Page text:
What are the symptoms of vaginal itching?
This condition is characterised by itching (pruritis) or soreness of the area surrounding the entrance to the vagina (the vulva). There may be a burning sensation, and the affected area may also include the skin around the anus. The skin may be dry and there may also be a whitish vaginal discharge.
The itching and discomfort can be intense, especially at night. Women of any age may develop this form of pruritis.
What is the cause of vaginal itching?
There are several possible causes for this feminine itching. One cause may be vaginal thrush.
In post-menopausal women, itching and discomfort in the vulval area can result from oestrogen deficiency. Diabetes can also be responsible for vaginal itching.
However, in many instances, there are a number of possible underlying factors and determining the precise cause is difficult. Diet, clothing and contact allergy reactions may all be responsible to varying degrees – constant rubbing from tight, constrictive under-clothing that does not allow the air to circulate may cause irritation. Soaps, deodorants, perfumes and sanitary towels may all be implicated as potential local irritants. The vulval skin is sensitive and contact allergy reactions to chemicals and fabrics can easily become a problem.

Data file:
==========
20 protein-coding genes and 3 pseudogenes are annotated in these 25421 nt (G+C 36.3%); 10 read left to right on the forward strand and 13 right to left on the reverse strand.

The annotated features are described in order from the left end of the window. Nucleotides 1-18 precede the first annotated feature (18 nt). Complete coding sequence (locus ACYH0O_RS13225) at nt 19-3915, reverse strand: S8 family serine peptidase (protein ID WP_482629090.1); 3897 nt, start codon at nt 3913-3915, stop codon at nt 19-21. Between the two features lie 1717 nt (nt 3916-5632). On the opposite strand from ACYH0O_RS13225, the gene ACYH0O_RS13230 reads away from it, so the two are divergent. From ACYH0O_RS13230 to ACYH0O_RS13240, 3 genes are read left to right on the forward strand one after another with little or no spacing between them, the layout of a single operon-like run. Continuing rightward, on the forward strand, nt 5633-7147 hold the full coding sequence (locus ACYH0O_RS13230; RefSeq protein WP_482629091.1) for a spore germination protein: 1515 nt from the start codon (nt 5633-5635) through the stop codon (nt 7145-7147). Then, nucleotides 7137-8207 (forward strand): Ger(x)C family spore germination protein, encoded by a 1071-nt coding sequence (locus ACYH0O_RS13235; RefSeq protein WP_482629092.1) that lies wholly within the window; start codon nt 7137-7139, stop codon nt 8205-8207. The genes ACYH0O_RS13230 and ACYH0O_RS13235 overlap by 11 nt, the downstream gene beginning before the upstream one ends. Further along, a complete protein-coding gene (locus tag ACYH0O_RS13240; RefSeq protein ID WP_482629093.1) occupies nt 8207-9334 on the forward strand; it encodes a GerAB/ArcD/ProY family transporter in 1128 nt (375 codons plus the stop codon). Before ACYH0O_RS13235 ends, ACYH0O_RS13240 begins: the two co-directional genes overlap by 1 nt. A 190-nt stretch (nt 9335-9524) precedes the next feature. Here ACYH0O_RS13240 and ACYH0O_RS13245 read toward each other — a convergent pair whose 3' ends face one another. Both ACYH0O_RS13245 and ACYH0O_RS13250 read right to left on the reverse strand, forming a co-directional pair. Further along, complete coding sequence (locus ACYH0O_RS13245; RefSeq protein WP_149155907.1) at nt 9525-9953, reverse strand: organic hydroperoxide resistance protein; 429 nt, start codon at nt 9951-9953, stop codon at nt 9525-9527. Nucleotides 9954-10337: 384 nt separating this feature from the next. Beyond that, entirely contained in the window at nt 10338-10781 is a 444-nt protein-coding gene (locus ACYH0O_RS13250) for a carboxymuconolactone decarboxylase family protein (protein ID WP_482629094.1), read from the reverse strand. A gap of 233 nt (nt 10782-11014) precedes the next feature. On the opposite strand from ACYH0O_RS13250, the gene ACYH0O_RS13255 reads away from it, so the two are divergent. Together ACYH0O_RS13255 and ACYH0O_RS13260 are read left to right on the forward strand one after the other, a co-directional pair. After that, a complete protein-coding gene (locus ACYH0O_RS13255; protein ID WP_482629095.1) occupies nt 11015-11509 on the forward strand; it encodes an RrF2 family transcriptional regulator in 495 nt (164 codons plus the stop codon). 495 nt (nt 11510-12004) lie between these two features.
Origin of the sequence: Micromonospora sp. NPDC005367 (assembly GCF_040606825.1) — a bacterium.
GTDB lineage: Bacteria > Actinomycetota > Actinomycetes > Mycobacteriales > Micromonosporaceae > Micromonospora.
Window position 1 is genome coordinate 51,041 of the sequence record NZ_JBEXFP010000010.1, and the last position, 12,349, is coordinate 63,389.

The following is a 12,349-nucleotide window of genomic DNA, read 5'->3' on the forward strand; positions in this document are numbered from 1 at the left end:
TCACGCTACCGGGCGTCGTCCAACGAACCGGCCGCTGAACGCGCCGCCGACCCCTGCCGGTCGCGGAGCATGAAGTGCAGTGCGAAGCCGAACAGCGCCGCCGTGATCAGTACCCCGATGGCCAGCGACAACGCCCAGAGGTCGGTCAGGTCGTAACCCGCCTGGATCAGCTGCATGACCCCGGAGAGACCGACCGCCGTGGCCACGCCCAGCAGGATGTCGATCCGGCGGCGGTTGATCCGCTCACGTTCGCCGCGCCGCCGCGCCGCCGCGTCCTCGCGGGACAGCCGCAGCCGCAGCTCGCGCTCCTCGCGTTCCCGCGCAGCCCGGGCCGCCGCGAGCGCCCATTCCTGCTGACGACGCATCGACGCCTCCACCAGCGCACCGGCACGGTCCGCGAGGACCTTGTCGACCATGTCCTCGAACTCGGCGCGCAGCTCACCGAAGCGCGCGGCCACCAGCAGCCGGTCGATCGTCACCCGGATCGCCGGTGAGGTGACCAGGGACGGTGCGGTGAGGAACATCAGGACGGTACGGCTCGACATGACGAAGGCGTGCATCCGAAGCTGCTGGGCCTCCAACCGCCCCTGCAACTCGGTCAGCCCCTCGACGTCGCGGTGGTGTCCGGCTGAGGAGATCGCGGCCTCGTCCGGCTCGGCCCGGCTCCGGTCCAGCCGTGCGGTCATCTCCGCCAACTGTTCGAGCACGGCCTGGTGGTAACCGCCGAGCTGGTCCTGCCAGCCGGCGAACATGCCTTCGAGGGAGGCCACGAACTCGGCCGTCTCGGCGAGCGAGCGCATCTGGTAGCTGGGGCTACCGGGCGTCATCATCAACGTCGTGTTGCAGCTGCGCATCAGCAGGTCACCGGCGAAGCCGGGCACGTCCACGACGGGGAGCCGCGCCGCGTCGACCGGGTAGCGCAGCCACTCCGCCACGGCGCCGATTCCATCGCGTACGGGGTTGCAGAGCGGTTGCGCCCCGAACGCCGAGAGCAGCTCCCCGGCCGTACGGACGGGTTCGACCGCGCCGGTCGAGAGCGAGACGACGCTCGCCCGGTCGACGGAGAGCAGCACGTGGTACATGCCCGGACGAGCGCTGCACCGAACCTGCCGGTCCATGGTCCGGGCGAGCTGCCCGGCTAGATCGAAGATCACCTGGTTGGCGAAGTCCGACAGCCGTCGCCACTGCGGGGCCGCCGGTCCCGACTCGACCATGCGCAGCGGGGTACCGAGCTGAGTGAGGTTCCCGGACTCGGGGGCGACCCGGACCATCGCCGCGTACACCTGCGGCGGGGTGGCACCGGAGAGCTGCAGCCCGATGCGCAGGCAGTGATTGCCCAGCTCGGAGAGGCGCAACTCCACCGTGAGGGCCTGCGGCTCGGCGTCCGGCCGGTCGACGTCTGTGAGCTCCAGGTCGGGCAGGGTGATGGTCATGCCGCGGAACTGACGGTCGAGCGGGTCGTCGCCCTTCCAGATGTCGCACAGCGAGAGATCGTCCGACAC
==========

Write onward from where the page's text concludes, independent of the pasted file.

Some types of food or drink are associated with irritation of the vulval area. Peanuts, tomatoes and spicy foods may trigger the itching, and it is possible that high levels of coffee, milk or beer consumption might also be causative factors.